Mar 04, 2024
DGS 170 - International Human Rights, Policy and Laws 5 Credits
Interdisciplinary study of the historical, political and legal development of international human rights law and policy through a comprehensive analysis of the laws, theory, institutions, and practice of international human rights. Study of diverse societies response to its own human rights violations and the response of the dominant societies will be examined, including an analysis of underlying motives and political implications that consider cultural relativity with respect to human rights violations. Methods by which human rights violations are identified and pursued in the context of culture, religion and the mores of a particular society will be identified and discussed.
Quarters Typically Offered
Designed to Serve General Student body
Active Date 2011-06-13
Grading System Decimal Grade
Class Limit 38
Contact Hours: Lecture 55 Lab 0 Worksite 0 Clinical 0 Other 0
Total Contact Hours 55
- Diversity & Globalism
- Social Science Area I
1. A comprehensive introduction to the law, theory, institutions, and practice of international human rights. 2. Historical, political, social and legal development of international human rights law and policy including contemporary developments in the field. 3. Analyze, compare and contrast cultures and societies and how they have identified and responded to human rights violations. 4. Consider the role of politicians, lawyers, human rights advocates, NGoS and other professionals in the development of and defining of human rights. 5. Consider and analyze the interdependence between a single societies response to its own human rights violations and the response of the dominant societies-often led by the United Nations. 6. Evaluate underlying motives and political implications in how the dominant society may respond to human rights violations. 7. Discuss and evaluate cultural relativity with respect to human rights violations and the methods by which human rights violations are identified and pursued in the context of culture, religion and the mores of a particular society.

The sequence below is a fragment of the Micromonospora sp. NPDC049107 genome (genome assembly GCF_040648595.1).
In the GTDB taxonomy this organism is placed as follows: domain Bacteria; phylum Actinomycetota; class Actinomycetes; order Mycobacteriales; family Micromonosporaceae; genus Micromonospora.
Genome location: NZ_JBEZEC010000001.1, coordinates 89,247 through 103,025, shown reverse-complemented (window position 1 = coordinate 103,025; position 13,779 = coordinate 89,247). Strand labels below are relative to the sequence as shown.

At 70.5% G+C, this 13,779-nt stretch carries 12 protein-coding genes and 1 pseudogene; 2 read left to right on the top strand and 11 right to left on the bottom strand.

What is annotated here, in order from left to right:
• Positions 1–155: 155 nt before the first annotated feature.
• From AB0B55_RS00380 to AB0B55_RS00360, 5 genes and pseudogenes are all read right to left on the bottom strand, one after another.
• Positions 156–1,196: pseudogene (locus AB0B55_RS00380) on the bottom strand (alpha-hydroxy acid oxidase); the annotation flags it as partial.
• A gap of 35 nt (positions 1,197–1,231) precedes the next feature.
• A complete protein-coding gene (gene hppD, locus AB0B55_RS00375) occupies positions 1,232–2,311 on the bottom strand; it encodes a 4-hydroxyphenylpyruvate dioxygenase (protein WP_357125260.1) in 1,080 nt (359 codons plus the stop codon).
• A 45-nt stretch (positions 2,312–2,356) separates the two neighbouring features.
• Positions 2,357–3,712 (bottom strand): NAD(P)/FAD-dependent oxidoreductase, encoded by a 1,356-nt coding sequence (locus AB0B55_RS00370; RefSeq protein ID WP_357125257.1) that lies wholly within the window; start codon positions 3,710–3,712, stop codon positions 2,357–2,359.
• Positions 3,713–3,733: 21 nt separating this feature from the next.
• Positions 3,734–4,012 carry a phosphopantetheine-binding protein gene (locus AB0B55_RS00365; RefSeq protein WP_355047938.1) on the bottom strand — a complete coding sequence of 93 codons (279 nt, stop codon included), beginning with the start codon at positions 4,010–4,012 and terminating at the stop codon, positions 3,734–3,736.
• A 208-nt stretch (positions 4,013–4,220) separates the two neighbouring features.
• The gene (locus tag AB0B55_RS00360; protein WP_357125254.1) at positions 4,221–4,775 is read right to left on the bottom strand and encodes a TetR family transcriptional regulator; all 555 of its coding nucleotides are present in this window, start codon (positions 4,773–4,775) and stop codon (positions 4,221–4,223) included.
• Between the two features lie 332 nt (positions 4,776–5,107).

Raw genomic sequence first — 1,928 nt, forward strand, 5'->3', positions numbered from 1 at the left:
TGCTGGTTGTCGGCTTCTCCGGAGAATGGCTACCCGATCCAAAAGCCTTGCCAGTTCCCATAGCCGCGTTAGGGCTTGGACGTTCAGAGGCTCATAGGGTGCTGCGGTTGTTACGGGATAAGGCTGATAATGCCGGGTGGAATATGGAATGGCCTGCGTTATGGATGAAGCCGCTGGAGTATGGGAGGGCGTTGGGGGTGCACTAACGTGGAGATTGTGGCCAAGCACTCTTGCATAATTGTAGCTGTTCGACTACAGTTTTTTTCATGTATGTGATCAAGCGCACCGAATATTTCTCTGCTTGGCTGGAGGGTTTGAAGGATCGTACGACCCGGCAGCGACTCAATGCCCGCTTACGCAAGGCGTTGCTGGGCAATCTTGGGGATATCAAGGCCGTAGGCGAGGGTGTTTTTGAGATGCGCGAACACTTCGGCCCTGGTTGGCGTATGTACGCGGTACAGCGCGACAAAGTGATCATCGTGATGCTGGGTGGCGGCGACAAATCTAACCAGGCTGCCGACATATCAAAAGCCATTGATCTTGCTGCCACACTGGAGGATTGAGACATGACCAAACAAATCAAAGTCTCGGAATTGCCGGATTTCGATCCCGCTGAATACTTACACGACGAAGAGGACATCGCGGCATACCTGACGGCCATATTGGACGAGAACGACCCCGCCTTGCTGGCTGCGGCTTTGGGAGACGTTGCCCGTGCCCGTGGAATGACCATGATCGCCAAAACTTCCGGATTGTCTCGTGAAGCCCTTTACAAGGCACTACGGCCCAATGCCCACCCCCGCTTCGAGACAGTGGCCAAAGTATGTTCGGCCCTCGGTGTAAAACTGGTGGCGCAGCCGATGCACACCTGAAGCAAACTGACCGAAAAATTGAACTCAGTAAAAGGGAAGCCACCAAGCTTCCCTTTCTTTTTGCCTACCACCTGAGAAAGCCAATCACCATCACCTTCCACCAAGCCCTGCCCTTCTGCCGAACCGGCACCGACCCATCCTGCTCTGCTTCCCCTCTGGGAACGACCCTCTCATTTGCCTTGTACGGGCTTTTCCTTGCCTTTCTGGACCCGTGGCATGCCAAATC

Student Learning Outcomes
1.Demonstrate understanding of the historical, political and social development and definition of human rights and the laws that have evolved to both punish and protect.
Compare and discuss, with respect to countries throughout the world, the impact of local and international politics, and other underlying motives on the application and enforcement of human rights laws.
Evaluate the process of enforcement of human rights laws both within a country and throughout the world and examine the fairness and consistency of these processes.
Explore the role of the United Nations in the development of human rights laws; apply critical thought to the influence of dominant societies views, on what are human rights and what are violations of human rights.
Apply critical thought to the global integration and interdependence of such dominant organizations as the United Nations, NGOs and international organizations on local societies with respect to defining human rights violations and human rights law.
Understand the impact of culture, history, religion and other factors that influence customs and practices that define human rights and human rights violations.
Identify and explore service and employment options and their impact throughout the world, in the area of international human rights and the law.
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